No Knead, No Problem! My go-to bread for lazy days

No-Knead Bread

No-Knead Bread

This bread is literally the easiest bread out there.  No snazzy yeast, no finicky sourdough starter, just some baking soda, baking powder, and buttermilk to get this dense and delicious loaf ready for your plate!


Easy No-Knead Bread

Makes 1 loaf

2 cups all-purpose flour
2–2 ½ cups spelt or whole-wheat flour
1 teaspoon kosher salt
1 teaspoon baking soda
2 teaspoons baking powder
1 ¾–2 ¼ cups buttermilk, plus a little for brushing
2 tablespoons unsalted butter, melted
2 tablespoons runny honey
¼ cup pumpkin seeds

Preheat your oven to 425F and line a large baking sheet with parchment paper.

In a large bowl, whisk together the all-purpose flour, whole-wheat or spelt flour, salt, baking soda, and baking powder.  Make a well in the centre of the dry ingredients and pour in 1 ¾ cups of the buttermilk followed by the melted butter and honey.  Using a wooden spoon, stir until all of the liquid has been evenly mixed in.  If needed, feel free to add some of the remaining buttermilk to make the dough come together.

Once the dough is too stiff to stir with the spoon, lightly flour a work surface and turn the dough out onto it.  Gently knead the dough to form it into a rough loaf but be careful not to overwork it.

Transfer the dough to the parchment lined baking sheet and, using a large knife, score an ‘X’ across the top making sure to cut about halfway down.  Use a pastry brush to paint a thin layer of buttermilk all over the top of the loaf and scatter the top with pumpkin seeds.

Bake the bread in your preheated oven for 25 minutes then reduce the heat on your oven to 350F and continue to bake for an additional 20–25 minutes or until the loaf sounds hollow when you rap on the top with your knuckles.

Transfer your loaf to a wire rack and allow it to cool.

Starch on starch on starch: Potato Thyme and Cheddar Focaccia

Potato Thyme and Cheddar Focaccia

Potato Thyme and Cheddar Focaccia

We Bergs are firmly a starch family.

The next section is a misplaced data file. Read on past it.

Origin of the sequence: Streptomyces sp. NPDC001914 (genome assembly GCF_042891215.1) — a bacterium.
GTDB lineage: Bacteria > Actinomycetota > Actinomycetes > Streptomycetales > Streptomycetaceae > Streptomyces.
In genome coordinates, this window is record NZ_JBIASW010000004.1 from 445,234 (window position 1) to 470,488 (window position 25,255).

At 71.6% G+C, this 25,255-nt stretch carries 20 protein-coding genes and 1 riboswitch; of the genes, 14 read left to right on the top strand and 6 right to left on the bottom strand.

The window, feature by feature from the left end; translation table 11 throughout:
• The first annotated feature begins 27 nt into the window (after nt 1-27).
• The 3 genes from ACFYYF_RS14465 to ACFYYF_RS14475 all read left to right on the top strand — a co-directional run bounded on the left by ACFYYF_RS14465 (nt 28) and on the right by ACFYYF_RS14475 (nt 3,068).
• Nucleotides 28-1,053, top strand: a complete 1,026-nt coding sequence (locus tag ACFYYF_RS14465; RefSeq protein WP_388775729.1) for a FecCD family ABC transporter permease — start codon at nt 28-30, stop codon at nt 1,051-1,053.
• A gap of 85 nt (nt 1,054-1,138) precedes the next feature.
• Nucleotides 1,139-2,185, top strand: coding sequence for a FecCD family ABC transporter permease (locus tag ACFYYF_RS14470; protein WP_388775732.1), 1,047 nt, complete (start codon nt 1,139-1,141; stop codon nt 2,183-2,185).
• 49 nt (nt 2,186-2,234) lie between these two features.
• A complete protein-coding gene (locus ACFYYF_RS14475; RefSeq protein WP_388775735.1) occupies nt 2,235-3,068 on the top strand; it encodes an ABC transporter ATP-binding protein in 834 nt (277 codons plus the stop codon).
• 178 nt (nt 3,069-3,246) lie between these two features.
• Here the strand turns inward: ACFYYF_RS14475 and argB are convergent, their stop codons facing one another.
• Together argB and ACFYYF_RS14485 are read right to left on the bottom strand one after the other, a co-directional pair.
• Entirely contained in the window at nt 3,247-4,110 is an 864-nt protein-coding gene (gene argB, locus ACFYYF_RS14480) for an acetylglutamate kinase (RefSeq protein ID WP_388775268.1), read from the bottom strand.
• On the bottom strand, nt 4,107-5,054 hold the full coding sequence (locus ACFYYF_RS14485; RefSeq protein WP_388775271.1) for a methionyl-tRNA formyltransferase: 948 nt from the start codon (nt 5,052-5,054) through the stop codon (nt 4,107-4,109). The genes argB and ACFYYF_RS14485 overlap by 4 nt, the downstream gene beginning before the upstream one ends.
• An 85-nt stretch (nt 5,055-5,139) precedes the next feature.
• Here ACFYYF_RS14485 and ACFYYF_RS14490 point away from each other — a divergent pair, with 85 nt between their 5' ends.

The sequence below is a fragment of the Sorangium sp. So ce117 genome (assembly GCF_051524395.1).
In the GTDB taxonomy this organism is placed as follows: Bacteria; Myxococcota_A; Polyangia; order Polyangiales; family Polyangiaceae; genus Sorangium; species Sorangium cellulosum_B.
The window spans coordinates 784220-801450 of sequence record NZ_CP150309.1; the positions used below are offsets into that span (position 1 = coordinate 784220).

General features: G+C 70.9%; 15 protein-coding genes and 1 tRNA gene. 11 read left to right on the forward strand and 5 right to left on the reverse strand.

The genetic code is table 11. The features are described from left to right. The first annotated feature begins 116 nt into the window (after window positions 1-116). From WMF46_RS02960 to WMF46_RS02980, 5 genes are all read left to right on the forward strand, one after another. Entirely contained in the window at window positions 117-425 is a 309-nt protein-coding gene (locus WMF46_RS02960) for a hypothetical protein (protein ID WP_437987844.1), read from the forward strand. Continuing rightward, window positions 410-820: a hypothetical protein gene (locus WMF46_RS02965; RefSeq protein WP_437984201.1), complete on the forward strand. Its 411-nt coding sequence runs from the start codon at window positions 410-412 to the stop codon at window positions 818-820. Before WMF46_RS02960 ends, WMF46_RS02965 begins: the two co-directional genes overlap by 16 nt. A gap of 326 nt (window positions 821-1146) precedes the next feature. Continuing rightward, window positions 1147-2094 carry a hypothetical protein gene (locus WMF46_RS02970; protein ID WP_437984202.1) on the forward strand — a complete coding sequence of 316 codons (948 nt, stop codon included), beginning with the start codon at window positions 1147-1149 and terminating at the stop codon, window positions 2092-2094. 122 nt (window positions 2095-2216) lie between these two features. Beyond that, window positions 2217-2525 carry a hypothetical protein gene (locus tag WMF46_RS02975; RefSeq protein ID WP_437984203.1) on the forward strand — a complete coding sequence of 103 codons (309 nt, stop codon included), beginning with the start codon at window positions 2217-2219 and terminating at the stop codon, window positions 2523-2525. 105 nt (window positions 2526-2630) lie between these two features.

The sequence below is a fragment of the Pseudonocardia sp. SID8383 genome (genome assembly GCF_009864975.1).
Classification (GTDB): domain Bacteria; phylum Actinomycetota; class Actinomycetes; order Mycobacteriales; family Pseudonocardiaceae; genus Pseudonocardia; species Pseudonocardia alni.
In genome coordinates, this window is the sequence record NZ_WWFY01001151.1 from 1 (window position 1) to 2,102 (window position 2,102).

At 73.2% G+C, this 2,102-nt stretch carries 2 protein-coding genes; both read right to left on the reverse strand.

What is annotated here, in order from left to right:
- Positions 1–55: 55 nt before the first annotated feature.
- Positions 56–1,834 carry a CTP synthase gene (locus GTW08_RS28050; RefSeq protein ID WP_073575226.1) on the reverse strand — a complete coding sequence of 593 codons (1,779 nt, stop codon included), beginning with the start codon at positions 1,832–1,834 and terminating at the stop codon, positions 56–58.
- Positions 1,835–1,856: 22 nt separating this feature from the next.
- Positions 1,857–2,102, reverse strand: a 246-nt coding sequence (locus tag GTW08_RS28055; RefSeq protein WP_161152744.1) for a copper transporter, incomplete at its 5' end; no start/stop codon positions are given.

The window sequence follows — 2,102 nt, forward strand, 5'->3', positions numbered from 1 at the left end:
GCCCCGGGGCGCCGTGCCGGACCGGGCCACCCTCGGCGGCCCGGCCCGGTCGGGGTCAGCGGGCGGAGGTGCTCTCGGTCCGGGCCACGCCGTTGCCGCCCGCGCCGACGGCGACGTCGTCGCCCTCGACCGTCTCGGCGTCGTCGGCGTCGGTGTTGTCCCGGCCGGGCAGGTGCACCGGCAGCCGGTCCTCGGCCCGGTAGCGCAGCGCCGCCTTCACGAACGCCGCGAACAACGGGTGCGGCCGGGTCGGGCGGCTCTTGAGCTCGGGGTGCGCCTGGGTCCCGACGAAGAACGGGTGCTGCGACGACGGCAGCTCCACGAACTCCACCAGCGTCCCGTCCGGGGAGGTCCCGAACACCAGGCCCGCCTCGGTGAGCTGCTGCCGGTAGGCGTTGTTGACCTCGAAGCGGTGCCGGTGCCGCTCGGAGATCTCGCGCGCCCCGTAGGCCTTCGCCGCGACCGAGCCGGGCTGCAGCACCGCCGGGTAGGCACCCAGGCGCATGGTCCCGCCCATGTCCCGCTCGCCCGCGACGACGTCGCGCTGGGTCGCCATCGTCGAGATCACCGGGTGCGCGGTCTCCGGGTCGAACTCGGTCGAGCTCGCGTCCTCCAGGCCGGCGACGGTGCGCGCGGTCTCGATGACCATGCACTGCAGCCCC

No dinner is complete without potatoes, rice, noodles, or some sort of doughy delicious bread.  I mean, sure, it's February and I'm trying really hard to dig into healthy veg filled plates to counteract the winter slumps but, come ON!

Starch is the best!

It's on days like this, days that I am sliding down the slippery slope of fading New Year's resolutions, that I like to overindulge in the stuff and really double down so I give you Potato Thyme and Cheddar Focaccia.

I mean, Potatoes + Bread = Unbridled Joy in my books and the multipliers of cheese and thyme are kind of a no brainer.


Potato Thyme and Cheddar Focaccia

Makes 1 - 9x13" loaf

¾ cup + 2 tbsp warm water
1 slightly rounded teaspoon quick rise yeast
1 ½ teaspoon sugar
2 ½ cups all-purpose flour, plus additional for dusting
1 ½ teaspoon kosher salt
½ cup extra virgin olive oil, divided
1 cup finely grated white cheddar cheese
1 small Yukon Gold potato, very thinly sliced
1 tablespoon picked fresh thyme
¼ teaspoon freshly ground black pepper
1 teaspoon coarse sea salt, for top of loaf

In a glass measuring cup, combine the water, yeast, and sugar and set aside in a warm place for approximately 15 minutes to activate the yeast.  

In a large bowl, stir together the flour and kosher salt and make a well in the middle.  Once the yeast mixture is nice and foamy, pour it into the well along with a ¼ cup of extra virgin olive oil and begin mixing the dough with a wooden spoon to combine.